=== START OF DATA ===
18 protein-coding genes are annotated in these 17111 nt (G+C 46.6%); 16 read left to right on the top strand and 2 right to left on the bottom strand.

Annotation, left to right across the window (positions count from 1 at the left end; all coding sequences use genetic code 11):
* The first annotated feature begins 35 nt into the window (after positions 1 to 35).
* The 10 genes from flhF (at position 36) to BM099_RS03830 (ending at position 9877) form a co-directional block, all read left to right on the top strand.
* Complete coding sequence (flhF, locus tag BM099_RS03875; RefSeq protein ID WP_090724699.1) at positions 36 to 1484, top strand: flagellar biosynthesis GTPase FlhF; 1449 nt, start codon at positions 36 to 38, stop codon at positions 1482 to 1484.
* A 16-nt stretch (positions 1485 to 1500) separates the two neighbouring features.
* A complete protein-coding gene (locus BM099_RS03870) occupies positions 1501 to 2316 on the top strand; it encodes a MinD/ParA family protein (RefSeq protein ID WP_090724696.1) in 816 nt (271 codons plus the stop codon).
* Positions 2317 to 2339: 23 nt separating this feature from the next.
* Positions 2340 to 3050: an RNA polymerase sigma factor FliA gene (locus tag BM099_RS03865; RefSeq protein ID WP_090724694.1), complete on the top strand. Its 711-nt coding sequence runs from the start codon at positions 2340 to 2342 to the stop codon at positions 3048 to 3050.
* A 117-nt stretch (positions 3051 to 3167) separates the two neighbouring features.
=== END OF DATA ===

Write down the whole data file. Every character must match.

18 protein-coding genes are annotated in these 17111 nt (G+C 46.6%); 16 read left to right on the top strand and 2 right to left on the bottom strand.

Annotation, left to right across the window (positions count from 1 at the left end; all coding sequences use genetic code 11):
* The first annotated feature begins 35 nt into the window (after positions 1 to 35).
* The 10 genes from flhF (at position 36) to BM099_RS03830 (ending at position 9877) form a co-directional block, all read left to right on the top strand.
* Complete coding sequence (flhF, locus tag BM099_RS03875; RefSeq protein ID WP_090724699.1) at positions 36 to 1484, top strand: flagellar biosynthesis GTPase FlhF; 1449 nt, start codon at positions 36 to 38, stop codon at positions 1482 to 1484.
* A 16-nt stretch (positions 1485 to 1500) separates the two neighbouring features.
* A complete protein-coding gene (locus BM099_RS03870) occupies positions 1501 to 2316 on the top strand; it encodes a MinD/ParA family protein (RefSeq protein ID WP_090724696.1) in 816 nt (271 codons plus the stop codon).
* Positions 2317 to 2339: 23 nt separating this feature from the next.
* Positions 2340 to 3050: an RNA polymerase sigma factor FliA gene (locus tag BM099_RS03865; RefSeq protein ID WP_090724694.1), complete on the top strand. Its 711-nt coding sequence runs from the start codon at positions 2340 to 2342 to the stop codon at positions 3048 to 3050.
* A 117-nt stretch (positions 3051 to 3167) separates the two neighbouring features.